Researchers crack the code for making non-alcoholic beer full of hop flavor

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14 Feb 2022 — Researchers have claimed to have found a way to brew non-alcoholic beer that tastes just like regular beer. In addition, the method is far more sustainable than existing brewing techniques, which a study from Denmark hailed as “breakthrough for non-alcoholic beer”.

The research takes place amid rising trends in low-alcohol and non-alcoholic beers and other beverages, as global consumers, particularly younger generations, gravitate towards healthy lifestyles that do not necessarily include the alcohol consumption observed by previous generations.

Although sales of non-alcoholic beer in Denmark and Europe have increased significantly in recent years, many people still shy away from non-alcoholic beers because they feel that the taste is not quite as good as regular beers.

improvement of the aroma
Some consumers describe the taste of non-alcoholic beer as “flat” and “watery”.

“What alcohol-free beer lacks is the hop aroma. For example, if you remove the alcohol from the beer by heating it, you also kill the hop aroma. Other methods of making non-alcoholic beer by minimizing fermentation also result in bad flavor, as alcohol is needed for hops to impart their unique flavor to the beer,” says Sotirios Kampranis, a professor at the University of Copenhagen.

But now Kampranis and his colleague Simon Dusséaux – both founders of the biotech company EvodiaBio – have made a breakthrough in the production of non-alcoholic beer full of hop aroma.

The method of giving non-alcoholic beer a hoppy taste is considered a “game changer” for the non-alcoholic beer sector.Creating a “hoppy” flavor
After years of research, scientists found a way to make a group of small molecules called monoterpenoids that provide the hop flavor and then add them to beer at the end of the brewing process to give it back its lost flavor.

“No one has been able to do this before, so it’s a game changer for non-alcoholic beer,” says Sotirios Kampranis.

Instead of adding expensive aroma hops to the brew tank only to “throw away” its flavor at the end of the process, the researchers made microfactories out of baker’s yeast cells that can grow in fermenters and release the hop’s aroma, they state in their study.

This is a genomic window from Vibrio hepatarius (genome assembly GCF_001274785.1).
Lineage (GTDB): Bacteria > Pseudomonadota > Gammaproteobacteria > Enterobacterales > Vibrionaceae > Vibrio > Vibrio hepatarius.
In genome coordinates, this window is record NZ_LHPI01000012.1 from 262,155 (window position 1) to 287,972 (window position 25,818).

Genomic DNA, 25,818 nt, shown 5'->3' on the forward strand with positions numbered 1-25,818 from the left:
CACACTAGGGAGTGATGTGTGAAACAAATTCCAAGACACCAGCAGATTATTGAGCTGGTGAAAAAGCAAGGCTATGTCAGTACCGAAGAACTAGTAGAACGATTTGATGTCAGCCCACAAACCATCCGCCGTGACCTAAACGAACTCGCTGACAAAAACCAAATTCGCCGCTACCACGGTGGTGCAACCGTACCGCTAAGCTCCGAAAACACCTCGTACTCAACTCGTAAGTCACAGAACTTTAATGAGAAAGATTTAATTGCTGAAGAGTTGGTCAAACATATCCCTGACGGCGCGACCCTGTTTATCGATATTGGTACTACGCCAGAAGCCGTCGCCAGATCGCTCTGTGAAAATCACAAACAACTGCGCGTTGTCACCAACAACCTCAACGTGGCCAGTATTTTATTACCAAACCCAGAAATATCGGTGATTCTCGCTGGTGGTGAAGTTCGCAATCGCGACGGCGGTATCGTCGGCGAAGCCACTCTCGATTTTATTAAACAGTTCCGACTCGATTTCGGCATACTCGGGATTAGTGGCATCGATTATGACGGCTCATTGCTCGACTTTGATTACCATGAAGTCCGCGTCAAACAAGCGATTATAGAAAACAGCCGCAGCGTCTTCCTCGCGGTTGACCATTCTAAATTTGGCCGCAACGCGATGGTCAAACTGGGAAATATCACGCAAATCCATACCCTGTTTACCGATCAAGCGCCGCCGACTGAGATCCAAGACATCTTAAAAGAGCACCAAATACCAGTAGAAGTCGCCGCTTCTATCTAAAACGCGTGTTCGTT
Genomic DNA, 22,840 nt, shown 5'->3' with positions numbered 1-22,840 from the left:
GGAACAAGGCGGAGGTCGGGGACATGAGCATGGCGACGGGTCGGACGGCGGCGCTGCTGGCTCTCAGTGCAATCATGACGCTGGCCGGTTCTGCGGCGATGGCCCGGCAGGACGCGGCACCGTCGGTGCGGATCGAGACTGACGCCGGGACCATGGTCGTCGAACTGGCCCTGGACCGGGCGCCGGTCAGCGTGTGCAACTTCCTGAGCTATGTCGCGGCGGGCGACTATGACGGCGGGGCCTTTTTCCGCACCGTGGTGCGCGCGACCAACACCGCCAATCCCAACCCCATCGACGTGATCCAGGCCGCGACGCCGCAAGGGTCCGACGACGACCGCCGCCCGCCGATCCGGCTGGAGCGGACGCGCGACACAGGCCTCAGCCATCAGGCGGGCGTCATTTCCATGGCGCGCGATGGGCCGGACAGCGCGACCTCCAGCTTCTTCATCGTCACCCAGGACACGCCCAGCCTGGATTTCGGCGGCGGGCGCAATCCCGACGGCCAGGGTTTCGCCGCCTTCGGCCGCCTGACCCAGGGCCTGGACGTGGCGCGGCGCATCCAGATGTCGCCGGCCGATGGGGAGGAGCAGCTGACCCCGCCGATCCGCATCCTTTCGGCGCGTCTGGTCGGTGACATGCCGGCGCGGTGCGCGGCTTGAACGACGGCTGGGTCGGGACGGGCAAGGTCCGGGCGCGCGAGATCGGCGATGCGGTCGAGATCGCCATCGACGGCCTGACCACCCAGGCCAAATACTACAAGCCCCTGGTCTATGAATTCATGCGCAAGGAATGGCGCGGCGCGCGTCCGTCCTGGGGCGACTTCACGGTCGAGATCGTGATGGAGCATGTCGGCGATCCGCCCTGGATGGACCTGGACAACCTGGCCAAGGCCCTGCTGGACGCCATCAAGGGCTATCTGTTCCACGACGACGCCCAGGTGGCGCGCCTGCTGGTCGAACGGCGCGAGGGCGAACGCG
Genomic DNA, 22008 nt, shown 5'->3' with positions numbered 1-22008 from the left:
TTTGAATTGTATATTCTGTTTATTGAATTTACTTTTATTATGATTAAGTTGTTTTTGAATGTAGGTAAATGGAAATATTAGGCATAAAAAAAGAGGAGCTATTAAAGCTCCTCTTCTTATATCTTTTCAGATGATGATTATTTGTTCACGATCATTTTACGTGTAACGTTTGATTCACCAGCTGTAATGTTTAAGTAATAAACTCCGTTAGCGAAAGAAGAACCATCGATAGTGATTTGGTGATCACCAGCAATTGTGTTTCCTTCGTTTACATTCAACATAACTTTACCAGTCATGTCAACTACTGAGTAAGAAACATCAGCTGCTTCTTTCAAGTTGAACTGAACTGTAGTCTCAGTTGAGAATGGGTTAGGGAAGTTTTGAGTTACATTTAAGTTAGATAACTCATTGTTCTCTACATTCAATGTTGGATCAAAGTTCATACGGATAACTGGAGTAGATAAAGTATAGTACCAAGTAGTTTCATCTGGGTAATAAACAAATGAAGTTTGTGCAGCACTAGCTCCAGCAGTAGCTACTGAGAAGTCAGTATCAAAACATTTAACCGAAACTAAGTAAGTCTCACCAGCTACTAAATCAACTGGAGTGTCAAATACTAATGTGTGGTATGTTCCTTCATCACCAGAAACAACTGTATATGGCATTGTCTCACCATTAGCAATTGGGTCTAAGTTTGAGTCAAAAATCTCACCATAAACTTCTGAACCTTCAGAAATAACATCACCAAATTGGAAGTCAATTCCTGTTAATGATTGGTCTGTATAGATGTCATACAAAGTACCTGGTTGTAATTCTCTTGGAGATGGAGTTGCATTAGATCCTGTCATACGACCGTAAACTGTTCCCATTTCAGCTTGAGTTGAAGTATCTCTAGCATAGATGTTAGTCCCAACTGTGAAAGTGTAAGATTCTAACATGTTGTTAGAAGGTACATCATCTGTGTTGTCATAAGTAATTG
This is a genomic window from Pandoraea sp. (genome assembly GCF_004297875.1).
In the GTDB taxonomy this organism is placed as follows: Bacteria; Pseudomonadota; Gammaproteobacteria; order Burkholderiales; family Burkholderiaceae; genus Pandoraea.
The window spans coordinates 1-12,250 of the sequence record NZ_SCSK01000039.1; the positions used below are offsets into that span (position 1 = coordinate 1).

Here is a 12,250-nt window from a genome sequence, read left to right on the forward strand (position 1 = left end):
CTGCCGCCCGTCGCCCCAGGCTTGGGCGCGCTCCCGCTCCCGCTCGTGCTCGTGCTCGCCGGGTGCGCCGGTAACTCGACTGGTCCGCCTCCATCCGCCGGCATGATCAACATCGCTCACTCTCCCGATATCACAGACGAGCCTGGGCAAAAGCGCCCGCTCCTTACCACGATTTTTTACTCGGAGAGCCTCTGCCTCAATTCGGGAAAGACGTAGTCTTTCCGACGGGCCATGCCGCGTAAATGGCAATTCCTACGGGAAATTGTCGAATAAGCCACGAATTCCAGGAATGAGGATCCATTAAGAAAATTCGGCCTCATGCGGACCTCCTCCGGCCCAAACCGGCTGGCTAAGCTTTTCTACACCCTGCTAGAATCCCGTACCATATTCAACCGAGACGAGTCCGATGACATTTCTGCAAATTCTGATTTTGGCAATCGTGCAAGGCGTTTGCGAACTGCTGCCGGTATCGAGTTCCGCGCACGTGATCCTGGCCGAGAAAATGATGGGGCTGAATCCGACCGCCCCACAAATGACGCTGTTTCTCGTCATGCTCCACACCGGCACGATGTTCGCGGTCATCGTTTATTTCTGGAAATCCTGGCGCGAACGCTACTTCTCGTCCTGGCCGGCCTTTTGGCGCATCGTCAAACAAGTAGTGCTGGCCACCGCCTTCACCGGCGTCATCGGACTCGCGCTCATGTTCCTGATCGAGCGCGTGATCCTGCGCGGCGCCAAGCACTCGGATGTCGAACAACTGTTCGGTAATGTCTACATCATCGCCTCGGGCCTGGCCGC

“As the hop aroma molecules are released from the yeast, we collect them and add them to the beer, bringing back the taste of regular beer that so many of us know and love. It eliminates the need for aroma hops in brewing because we only need the molecules that provide the aroma and flavor and not the actual hops,” explains Kampranis.

Brew sustainably
In addition to improving the taste of non-alcoholic beer, the method is also far more sustainable than existing techniques, according to the researchers.

First of all, aroma hops are grown primarily on the US West Coast, which requires extensive transportation and refrigeration of the harvest.

Secondly, hops need a lot of water – more precisely, it takes 2.7 tons of water to grow one kilogram of hops. This together makes it a not very climate friendly production.

“With our method, we completely dispense with aroma hops and thus with water and transport. This means that one kilogram of hop aroma can be produced with more than 10,000 times less water and more than 100 times less CO2,” adds Kampranis.

Researchers hope that making non-alcoholic beers that taste like regular alcoholic beer will help more consumers consume less alcohol.

“In the long term, we hope to use our method to transform the brewing industry and also the production of conventional beer, where the use of aroma hops is also very wasteful,” concludes Kampranis.

The process is already being tested in breweries in Denmark and the plan is to make the technology available to the entire brewing industry in October.

Edited by Gaynor Selby

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